The Koret Task Force on K–12 Education is a group of senior education scholars brought together by the Hoover Institution, Stanford University, who work collectively as well as individually on American public education reform issues. The task force was created in 1999 as part of the Hoover Institution’s Initiative on American Educational Institutions and Academic Performance. The group conducts original research and assessments of a broad variety of K–12 education issues, policies, and practices.
The task force supports three core education reform principles: accountability, choice, and transparency. In its scholarship and writing, the group has advanced reforms that ensure rigorous academic standards and assessments, competition among schools, parental choice, results-based performance incentives, and public access to information about every school and school system. The task force has written on such issues as accountability and academic achievement, charter schools, curriculum and learning standards, education finance issues, the No Child Left Behind (NCLB) Act, the politics of public education, and teacher certification, professional development, and incentive pay structures. The group has advised, among others, congressional leaders and staff, governors and state legislators, state education officers, and officials at the U.S. Department of Education. The members of the task force have provided testimony before legislatures, courts, and governmental and policy organizations. Their articles and commentaries appear frequently in the pages of major publications, as well as on broadcast and electronic media. In addition to its research and analysis, the Koret Task Force serves as the editorial board of the Hoover-affiliated journal Education Next.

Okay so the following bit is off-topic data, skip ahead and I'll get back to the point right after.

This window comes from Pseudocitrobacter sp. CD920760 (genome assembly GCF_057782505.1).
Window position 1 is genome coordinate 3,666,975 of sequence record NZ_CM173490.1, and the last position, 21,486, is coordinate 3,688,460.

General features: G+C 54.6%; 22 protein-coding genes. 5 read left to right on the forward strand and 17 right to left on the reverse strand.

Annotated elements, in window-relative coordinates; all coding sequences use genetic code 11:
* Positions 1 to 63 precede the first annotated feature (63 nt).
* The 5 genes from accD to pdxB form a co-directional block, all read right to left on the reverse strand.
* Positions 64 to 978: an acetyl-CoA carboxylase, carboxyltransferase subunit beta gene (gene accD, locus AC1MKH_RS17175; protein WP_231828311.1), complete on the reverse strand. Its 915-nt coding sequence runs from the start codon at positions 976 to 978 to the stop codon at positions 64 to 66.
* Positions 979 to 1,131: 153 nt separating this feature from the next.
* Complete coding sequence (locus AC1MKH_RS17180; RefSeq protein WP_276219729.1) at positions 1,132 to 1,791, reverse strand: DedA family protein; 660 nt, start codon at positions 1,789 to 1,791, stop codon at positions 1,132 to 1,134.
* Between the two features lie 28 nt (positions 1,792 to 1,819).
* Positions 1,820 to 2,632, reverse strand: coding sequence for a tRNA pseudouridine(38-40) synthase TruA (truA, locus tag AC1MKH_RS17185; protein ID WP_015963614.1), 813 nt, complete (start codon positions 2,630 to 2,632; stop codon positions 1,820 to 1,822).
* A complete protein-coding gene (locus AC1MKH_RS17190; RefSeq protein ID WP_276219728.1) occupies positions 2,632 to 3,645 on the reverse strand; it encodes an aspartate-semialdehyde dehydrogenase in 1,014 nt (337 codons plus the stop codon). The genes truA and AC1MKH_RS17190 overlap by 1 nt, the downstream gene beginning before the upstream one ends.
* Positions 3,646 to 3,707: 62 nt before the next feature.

Current members of the Koret Task Force are
John E. Chubb, a founding partner, executive vice president, and chief education officer of Edison Schools and a distinguished visiting fellow at the Hoover Institution.
Williamson M. Evers, a research fellow at the Hoover Institution (on leave). Evers has been nominated by President George W. Bush to be assistant secretary of education for planning, evaluation, and policy development at the U.S. Department of Education.
Chester E. Finn Jr., chairman of the Koret Task Force and a senior fellow at the Hoover Institution and president and trustee of the Thomas B. Fordham Foundation.
Eric A. Hanushek, the Paul and Jean Hanna Senior Fellow at the Hoover Institution, chairman of the Executive Committee for the Texas Schools Project at the University of Texas at Dallas, and a research associate of the National Bureau of Economic Research.
Paul T. Hill, the John and Marie Corbally Professor at the University of Washington's Daniel J. Evans School of Public Affairs, director of the Center on Reinventing Public Education, and a distinguished visiting fellow at the Hoover Institution.
Caroline M. Hoxby, a senior fellow at the Hoover Institution, professor of economics at Stanford University, and the director of the Economics of Education Program for the National Bureau of Economic Research.
Terry M. Moe, a senior fellow at the Hoover Institution and the William Bennett Munro Professor of Political Science at Stanford University.
Paul E. Peterson, senior fellow at the Hoover Institution and the Henry Lee Shattuck Professor of Government and the director of the Program on Education Policy and Governance at Harvard University.
Herbert J. Walberg, a University Scholar at the University of Illinois at Chicago and a distinguished visiting fellow at the Hoover Institution.
E. D. Hirsch Jr. is a member emeritus of the Koret Task Force on K–12 Education. He was a distinguished visiting fellow at the Hoover Institution from 1999 to 2006. Hirsch is the founder and chairman of Core Knowledge Foundation and a professor emeritus of education and humanities at the University of Virginia.